Classroom Design and Layout: Do They Contribute to Learning?

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When we talk about interior design, we commonly hear how attractive furnishing and neutral colors can improve our comfort levels and mood. In a workplace setting, it is also recommended to have a functional yet comfortable design and layout to increase employee productivity. Therefore, can we apply the same principle to classrooms?

Studies have suggested that a classroom’s environment has an impact on students’ learning. According to Professor Robert Sommer, a U.S. environmental psychologist, a teacher’s educational philosophy is reflected in their classroom’s layout. Different methods of teaching and learning types require different classroom layouts, so classrooms should be flexible enough to accommodate modern education.

That said, how are classroom design and layout important for learning?

Effects of Classroom Layout in Student Participation

Professor Sommer added that there is no ideal classroom layout for all types of activities. For example, the “sit-and-listen” teaching style may require the traditional row and column layout, where all desks are facing the front. For group activities, desks arranged in clusters may work best. If a subject requires equipment, then a classroom layout with open space will certainly be needed.

A study was performed to determine the effects of two different seating arrangements in certain classes. The study covered 53 German and math lessons in a span of 8 weeks, with the teacher standing or sitting in the front the entire time. The seating arrangements used were the traditional row and column and a semicircle.

The results showed that in a semicircle seating arrangement, the students asked questions more frequently compared to those in the traditional style. However, the level participation observed in both seating arrangements were quite interesting, as the questions mostly came from students seated in a central location — the one shaped like a triangle in a semicircle, and a “T” shape in a traditional arrangement.

These results suggested that primary school students are better off in a semicircle seating arrangement because it can provide them equal learning opportunities. However, the teacher’s personality and teaching style still play a huge role in encouraging student participation aside from seating arrangements.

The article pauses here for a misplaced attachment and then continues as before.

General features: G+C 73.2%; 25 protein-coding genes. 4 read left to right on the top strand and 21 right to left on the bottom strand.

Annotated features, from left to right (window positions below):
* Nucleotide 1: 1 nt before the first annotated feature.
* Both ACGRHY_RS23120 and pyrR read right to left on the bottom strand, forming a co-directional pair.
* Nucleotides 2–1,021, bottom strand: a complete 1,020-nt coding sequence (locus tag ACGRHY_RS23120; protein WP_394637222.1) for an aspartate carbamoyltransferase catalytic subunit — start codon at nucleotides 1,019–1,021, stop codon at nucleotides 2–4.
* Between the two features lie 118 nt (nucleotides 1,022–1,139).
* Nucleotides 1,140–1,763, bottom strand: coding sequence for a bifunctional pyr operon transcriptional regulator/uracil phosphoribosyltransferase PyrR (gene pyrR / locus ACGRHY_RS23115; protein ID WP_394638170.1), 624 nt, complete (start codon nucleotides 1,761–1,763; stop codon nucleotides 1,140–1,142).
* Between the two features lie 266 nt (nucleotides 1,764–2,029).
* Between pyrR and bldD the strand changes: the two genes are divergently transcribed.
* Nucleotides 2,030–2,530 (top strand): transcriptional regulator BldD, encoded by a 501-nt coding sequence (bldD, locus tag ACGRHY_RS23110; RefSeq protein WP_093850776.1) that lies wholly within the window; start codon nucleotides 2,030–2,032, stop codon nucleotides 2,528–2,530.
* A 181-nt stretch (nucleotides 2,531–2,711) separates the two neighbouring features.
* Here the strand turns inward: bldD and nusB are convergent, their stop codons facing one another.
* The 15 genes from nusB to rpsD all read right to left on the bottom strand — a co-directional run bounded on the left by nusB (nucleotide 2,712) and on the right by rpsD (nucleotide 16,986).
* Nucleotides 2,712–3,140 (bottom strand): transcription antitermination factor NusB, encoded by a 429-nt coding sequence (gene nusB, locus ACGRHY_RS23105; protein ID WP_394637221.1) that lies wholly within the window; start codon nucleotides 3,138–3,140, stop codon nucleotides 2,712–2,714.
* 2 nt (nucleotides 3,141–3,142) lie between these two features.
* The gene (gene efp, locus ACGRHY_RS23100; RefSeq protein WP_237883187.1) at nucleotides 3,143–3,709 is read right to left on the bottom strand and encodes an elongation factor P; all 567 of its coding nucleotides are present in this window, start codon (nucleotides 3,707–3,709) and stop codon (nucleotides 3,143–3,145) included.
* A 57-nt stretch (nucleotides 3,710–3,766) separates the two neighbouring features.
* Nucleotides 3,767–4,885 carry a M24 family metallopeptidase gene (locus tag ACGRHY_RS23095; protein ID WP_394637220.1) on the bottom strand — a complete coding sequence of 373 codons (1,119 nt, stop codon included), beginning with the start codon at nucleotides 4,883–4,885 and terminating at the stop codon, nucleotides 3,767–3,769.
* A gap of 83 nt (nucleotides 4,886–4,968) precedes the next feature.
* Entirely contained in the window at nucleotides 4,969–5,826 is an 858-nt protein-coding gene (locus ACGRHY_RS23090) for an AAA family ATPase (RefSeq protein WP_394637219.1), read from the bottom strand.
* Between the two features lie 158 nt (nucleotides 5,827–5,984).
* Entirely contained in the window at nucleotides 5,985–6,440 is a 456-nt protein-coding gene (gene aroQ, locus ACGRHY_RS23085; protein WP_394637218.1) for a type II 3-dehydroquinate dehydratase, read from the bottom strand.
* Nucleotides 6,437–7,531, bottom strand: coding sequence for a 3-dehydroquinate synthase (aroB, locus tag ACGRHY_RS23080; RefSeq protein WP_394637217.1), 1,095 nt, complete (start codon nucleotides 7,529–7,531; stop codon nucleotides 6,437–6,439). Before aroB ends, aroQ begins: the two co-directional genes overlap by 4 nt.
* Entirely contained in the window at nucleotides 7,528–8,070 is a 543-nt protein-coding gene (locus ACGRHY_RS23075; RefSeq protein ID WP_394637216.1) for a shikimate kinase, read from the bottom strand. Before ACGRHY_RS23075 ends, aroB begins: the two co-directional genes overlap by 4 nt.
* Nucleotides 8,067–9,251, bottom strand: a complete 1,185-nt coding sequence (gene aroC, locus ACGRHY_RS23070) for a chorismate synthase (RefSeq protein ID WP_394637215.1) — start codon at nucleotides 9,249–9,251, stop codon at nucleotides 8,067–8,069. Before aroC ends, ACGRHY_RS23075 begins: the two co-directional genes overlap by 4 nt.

How a Classroom’s Design Affect Learning

Edudemic shared an infographic showing the effects of a classroom’s design on students’ learning. Interestingly, student performance can improve by 25% because of effective classroom design. Concentration is enhanced, learning is more supported, students are more inspired, their behaviors have improved, and they achieved better results.

A classroom’s furniture, layout, acoustics, lighting, temperature, and color were seen as the environmental factors affecting a student’s learning. The right set of fitouts and furniture reduce their fidgeting, increase their attention span, and encourage healthy posture. A flexible layout, meanwhile, fosters collaboration, interaction, and diversity. Bright, cool, warm, and light classroom color palettes stimulate learning and pleasant moods. Comfortable room temperature also improves learning, and finally, natural light provides a better visual environment, delivering positive impacts on learning in turn.

In San Diego, California, a secondary school adopts a flexible classroom environment where teachers can alter their instructional environment to best support the type of work they’d ask of their students. In Australia, several competent companies are also available to help schools achieve a flexible, innovative, and effective learning environment for students and teachers.

Considering everything stated, it’s best to re-assess the learning environment you provide for your students. If new schools are starting to redefine classroom designs and layouts, perhaps it’s also time for your school to evolve and adapt to the changing needs of modern students.

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